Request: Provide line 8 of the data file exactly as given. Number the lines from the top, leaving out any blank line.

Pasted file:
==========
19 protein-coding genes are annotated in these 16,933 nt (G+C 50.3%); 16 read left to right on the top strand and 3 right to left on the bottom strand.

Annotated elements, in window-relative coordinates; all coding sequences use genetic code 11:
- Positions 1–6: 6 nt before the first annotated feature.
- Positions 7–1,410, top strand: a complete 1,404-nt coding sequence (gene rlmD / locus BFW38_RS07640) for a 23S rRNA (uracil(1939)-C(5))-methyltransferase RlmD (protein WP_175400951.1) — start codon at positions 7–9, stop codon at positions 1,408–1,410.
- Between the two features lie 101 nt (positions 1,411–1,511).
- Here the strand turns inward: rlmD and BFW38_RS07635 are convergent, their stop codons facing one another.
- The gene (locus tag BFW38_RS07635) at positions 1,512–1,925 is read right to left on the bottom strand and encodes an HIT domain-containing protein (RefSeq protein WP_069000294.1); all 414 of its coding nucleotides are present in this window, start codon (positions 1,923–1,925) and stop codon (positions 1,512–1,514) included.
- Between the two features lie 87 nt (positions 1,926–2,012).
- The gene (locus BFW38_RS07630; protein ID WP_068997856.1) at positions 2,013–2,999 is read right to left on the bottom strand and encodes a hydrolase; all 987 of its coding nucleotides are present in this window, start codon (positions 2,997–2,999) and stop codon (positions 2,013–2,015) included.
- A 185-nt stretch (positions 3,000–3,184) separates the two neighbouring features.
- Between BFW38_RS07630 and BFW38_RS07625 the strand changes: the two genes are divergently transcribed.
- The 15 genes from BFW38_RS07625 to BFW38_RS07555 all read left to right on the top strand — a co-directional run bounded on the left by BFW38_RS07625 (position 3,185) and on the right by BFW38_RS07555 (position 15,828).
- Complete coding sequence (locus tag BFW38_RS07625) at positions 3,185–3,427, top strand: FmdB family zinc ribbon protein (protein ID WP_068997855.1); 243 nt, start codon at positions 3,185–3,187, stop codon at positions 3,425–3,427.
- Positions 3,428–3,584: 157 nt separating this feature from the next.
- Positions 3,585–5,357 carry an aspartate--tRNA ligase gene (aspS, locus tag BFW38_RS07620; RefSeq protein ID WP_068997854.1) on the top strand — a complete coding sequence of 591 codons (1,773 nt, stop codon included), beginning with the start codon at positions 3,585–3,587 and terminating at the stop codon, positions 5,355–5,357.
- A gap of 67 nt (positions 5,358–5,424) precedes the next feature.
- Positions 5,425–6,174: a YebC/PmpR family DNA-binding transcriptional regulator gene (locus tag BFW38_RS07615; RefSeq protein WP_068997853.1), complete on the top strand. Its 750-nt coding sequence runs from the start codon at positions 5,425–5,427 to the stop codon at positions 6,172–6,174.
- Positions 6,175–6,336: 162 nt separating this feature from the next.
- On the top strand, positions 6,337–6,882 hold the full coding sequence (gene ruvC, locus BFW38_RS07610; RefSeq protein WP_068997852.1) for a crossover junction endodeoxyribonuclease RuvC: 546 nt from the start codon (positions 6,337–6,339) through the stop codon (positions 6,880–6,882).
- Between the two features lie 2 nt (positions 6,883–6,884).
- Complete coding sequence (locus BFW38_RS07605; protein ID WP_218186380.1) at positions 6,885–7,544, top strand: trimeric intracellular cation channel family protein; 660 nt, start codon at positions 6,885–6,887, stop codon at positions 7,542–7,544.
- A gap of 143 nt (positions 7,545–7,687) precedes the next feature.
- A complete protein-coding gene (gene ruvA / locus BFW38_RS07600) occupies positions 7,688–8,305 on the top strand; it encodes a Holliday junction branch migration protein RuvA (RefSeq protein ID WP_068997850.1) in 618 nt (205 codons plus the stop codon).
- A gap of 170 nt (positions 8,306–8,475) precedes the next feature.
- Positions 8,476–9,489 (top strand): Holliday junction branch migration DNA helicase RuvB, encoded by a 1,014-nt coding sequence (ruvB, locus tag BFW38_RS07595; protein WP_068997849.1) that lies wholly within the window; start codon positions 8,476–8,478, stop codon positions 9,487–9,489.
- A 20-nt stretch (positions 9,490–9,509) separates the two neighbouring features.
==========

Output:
- Between the two features lie 87 nt (positions 1,926–2,012).